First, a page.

Afghanistan's political structure in dire need of basic reforms  

April 20, 2020 - 14:17

Making fundamental changes in Afghanistan's political system can be regarded a the best way towards attaining a stable powerful government, decentralization of power, putting an end to decade-long conflicts and meeting the Afghans' interests.

"Afghanistan is constantly in tension between having either a centralized government or a decentralized one, between a parliamentary system or a presidential system and between having a strong president or a strong prime minister, and which one of them should have more power," Zabihullah Saleem, a lawyer, and researcher educated in the Ahmad Ibrahim Faculty of Law in the International Islamic University of Malaysia wrote in his article published by Khaama Press.

The country needs stability which a strong president can bring, but at the same time, it does not need a dictator, which may lead to abuse of power. Constitutional and political reforms should not be sidelined and steps that are necessary to make it a reality needs to be taken. These changes will not be possible without political maturity and the presence of reasonable political parties.

With the conclusion of the announcement of the delayed election results, Afghanistan’s Independent Election Commission (IEC) in mid-February stated that President Ashraf Ghani had won a second five-year term. This has propelled the country into a political crisis, which threatens the impending peace agreement between the United States and the Taliban.

The response of Ghani’s main opponent, Abdullah Abdullah, who has been the Chief Executive Officer of the Unity Government of Afghanistan, was that the election results were marred with fraud and it was ultimately the intention that the IEC results would lead to a coup.

Furthermore, Abdullah threatened to form an alternative government, one that would be managed independently as the current recognized government.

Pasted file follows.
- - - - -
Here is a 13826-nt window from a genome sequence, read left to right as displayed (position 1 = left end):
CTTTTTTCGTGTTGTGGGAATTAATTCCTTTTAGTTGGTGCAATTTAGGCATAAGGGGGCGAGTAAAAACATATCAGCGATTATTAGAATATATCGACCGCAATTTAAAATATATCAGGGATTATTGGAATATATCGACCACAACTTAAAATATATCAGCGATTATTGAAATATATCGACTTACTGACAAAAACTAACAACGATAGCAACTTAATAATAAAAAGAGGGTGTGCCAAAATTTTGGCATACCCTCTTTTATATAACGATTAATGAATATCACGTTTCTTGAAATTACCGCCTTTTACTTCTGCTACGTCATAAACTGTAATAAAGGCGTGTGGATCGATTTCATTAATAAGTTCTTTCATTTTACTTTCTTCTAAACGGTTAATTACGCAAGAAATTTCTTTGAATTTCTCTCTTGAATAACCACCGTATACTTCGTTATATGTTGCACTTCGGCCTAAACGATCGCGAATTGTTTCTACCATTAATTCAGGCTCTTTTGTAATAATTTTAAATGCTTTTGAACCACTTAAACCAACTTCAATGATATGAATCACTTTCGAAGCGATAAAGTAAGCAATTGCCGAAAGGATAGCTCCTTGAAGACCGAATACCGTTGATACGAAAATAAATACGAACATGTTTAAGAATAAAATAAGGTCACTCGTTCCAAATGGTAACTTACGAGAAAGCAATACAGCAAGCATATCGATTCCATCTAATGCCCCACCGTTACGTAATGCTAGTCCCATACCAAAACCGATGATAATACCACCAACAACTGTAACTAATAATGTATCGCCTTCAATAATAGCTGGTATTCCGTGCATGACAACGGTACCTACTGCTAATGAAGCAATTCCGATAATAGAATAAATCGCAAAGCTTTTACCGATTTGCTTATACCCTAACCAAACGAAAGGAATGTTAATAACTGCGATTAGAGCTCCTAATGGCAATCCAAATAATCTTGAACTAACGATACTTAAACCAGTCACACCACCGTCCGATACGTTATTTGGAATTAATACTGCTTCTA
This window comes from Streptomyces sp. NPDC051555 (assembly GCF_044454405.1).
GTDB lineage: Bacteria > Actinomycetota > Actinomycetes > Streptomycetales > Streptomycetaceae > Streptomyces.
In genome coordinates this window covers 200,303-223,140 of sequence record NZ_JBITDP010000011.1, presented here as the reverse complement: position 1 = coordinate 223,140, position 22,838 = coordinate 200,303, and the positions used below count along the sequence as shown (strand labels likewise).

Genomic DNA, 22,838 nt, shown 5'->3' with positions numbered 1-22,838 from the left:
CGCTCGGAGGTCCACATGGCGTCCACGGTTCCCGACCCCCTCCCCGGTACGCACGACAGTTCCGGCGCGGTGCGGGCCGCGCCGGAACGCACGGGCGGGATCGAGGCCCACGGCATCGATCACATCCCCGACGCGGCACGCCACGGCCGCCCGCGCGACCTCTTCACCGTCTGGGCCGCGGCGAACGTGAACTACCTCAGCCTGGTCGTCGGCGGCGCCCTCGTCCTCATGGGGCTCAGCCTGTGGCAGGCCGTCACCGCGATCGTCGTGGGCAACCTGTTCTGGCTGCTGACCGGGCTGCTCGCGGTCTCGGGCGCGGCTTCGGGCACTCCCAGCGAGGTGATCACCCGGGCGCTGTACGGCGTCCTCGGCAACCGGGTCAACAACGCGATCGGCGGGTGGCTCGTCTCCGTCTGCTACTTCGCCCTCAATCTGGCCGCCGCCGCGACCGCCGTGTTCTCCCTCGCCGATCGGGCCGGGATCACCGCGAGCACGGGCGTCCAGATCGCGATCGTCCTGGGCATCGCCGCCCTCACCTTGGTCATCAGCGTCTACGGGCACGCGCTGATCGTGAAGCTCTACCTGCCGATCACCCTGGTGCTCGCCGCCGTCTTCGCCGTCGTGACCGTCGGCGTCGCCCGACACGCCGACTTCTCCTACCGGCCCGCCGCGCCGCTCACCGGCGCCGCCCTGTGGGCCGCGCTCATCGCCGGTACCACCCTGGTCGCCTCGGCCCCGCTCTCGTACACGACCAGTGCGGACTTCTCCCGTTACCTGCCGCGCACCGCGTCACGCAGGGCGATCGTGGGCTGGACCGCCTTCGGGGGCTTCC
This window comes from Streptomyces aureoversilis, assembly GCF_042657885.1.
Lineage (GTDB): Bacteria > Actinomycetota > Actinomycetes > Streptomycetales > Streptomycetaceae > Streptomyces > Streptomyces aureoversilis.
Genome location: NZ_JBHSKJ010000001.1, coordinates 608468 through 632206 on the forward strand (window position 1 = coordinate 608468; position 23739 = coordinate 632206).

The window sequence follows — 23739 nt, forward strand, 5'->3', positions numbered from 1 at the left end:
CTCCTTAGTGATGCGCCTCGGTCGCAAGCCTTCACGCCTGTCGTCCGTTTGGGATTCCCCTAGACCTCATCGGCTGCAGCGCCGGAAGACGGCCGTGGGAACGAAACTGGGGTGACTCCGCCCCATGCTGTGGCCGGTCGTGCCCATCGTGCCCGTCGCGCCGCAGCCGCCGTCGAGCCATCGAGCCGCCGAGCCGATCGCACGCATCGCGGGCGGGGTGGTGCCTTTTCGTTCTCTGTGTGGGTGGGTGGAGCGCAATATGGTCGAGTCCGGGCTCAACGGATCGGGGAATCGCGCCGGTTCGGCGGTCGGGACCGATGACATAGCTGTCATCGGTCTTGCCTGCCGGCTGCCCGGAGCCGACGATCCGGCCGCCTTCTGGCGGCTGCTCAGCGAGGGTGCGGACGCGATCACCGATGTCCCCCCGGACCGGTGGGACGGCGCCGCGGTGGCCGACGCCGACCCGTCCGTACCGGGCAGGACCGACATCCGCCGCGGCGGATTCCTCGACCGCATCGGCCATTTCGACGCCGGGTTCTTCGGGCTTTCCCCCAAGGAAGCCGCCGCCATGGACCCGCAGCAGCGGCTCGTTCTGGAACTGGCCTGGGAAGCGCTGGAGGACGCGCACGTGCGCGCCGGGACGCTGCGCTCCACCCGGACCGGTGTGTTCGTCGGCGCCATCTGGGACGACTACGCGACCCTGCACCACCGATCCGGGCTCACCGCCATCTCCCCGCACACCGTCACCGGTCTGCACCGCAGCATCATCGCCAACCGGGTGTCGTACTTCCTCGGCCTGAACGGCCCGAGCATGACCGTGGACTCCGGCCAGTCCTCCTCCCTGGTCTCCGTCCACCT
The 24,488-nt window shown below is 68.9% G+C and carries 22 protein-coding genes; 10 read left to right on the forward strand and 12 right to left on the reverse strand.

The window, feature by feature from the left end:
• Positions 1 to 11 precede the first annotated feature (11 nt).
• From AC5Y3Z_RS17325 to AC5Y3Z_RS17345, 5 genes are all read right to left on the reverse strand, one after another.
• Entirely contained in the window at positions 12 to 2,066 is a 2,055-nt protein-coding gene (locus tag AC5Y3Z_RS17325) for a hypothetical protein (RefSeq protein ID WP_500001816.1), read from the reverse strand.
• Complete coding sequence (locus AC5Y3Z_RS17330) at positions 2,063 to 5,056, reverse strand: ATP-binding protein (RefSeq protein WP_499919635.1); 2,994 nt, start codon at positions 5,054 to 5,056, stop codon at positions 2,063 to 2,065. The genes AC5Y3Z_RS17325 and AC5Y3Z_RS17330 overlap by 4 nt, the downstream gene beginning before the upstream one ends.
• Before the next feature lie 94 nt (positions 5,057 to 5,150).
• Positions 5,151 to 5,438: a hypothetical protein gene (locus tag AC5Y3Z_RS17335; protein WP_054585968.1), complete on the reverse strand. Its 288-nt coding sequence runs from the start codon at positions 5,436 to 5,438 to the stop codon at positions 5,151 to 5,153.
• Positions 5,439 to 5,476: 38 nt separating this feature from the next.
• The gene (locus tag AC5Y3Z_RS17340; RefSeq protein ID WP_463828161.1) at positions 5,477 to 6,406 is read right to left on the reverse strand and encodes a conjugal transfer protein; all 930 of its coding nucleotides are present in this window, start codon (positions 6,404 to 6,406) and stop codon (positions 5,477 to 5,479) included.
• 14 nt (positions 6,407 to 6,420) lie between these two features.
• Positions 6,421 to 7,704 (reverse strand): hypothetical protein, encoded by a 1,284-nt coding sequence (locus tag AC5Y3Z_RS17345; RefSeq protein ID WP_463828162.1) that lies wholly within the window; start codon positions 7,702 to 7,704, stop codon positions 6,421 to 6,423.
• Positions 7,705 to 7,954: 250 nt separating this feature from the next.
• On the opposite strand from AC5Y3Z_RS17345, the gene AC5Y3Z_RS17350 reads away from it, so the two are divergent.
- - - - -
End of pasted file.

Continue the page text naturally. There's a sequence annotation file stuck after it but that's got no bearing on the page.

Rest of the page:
Ghani’s own vice president, General Abdul Rashid Dostum, called for citizens to march into the streets to protest.

Two decades of increasingly and consistent fraudulent elections have impaired Afghans' trust in democracy. This was demonstrated by an appallingly low voter turnout level. It was less than 20 percent of the qualified population that voted in the September 2019 election. There were many reasons as to why the turnout was particularly low. In addition to Afghans' low trust in democracy, corruption allegations and insecurity were also among the many reasons that fewer Afghans voted.

Without an urgent remodel of Afghanistan’s political system, Afghanistan will continue to be tangled in factionalism and civil conflict.

Without a political refashion, peace will almost be impossible in Afghanistan.

Afghanistan’s current political system is the single major obstruction for peace. It has seen the rise of government predation that emanated from a deteriorated government, which also gave confidence for insurgence to flourish. The system is in deep conflict with Afghanistan’s decentralized political reality. This deprived Afghans from living under a productive and effective government.

Political reform was largely absent in political institutions post-Taliban. An ineffective government rekindled from the constitution bore with it an excessive Soviet influence. Initially, Afghans welcomed democracy in the country, but this soon turned sour when they realized that the government hasn’t changed much and maintained the same standard centralized authority they had seen. It then saw democratic elections being laid down on a centralized system that was essentially disintegrating.

It is not unheard of that Afghanistan has one of the most centralized systems in the world. It is within the discretionary power of the President to appoint all ministers, including all officials at the sub-national level which includes provincial and district governors and mayors. Decisions on a budget are made in Kabul, whereby MPs in the Afghan parliament approve fiscal budgets every year. This centralization has grown extensively in conflict with a society that has over time developed into a self-sufficient volatile society that has learned the art of self-governance.

Afghanistan is home to a rich society that comprises of ethnic, linguistic, and religious diversity. In Afghanistan, it is not incorrect to say that due to this diversity, it opposes the maturation of an inclusive and legitimate government that is a true representation of local interests.